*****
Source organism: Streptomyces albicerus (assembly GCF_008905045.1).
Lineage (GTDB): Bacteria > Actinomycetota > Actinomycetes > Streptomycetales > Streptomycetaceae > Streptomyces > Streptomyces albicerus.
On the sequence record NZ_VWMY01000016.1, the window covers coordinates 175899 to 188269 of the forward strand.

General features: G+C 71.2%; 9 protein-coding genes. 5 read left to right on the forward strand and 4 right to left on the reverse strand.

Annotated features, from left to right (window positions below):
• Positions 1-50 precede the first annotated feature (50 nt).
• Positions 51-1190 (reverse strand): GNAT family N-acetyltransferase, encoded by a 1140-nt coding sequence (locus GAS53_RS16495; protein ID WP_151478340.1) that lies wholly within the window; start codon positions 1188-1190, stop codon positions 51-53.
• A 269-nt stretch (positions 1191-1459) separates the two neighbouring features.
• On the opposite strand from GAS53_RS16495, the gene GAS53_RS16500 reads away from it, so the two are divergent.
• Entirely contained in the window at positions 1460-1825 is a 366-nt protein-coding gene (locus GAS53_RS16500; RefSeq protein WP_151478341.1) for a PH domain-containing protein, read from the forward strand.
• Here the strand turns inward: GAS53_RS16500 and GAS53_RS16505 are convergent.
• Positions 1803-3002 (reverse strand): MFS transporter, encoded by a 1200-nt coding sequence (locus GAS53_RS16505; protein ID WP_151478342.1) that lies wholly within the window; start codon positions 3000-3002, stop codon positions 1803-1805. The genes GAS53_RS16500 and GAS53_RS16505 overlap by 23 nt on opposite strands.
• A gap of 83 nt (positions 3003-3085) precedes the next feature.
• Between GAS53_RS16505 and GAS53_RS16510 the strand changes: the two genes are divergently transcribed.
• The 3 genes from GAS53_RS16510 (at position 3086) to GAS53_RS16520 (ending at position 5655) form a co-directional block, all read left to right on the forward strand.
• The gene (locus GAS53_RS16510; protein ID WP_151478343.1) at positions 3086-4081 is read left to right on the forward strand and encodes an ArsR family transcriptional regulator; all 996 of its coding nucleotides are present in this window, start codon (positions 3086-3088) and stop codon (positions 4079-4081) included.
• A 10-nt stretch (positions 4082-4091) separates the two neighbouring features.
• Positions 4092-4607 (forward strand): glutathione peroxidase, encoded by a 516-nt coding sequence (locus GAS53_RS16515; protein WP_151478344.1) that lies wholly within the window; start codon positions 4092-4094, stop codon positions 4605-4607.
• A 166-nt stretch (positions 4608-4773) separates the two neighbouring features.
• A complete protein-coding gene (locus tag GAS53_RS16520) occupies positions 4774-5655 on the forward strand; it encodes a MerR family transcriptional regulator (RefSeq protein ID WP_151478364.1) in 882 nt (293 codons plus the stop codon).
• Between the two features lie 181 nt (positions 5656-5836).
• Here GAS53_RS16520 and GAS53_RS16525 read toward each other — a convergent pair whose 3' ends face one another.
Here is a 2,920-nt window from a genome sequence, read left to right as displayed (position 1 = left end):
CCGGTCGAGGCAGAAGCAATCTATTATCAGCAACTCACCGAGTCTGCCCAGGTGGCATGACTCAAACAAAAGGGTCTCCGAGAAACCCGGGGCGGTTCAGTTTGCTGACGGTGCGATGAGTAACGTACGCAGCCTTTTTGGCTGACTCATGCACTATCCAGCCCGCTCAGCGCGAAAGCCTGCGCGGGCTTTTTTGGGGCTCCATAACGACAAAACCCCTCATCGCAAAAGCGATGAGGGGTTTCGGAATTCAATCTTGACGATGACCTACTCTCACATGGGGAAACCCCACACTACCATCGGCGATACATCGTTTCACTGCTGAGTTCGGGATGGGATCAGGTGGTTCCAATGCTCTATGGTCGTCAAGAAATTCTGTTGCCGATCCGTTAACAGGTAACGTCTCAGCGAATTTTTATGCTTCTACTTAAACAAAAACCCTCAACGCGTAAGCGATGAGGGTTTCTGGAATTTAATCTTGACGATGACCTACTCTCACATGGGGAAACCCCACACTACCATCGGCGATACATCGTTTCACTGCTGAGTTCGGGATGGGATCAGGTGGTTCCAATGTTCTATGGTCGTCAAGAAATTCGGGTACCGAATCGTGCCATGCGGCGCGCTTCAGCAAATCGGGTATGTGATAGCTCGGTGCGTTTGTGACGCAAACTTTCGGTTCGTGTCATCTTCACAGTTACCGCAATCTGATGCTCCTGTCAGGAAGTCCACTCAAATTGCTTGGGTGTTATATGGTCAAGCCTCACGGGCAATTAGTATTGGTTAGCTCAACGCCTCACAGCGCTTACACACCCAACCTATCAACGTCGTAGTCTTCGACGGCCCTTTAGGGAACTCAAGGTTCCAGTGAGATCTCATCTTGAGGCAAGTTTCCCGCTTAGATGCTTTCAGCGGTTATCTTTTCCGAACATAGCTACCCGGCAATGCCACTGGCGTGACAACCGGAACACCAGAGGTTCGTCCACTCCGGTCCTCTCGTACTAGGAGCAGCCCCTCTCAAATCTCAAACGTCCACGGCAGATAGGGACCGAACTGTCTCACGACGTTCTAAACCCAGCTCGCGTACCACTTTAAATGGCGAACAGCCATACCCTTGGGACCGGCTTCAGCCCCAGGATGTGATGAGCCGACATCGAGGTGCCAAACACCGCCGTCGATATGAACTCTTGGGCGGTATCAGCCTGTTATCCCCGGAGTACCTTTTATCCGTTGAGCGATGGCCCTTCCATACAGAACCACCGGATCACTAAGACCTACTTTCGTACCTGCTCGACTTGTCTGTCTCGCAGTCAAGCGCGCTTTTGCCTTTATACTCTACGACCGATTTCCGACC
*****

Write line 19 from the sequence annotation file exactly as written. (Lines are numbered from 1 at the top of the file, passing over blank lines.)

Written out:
• A 166-nt stretch (positions 4608-4773) separates the two neighbouring features.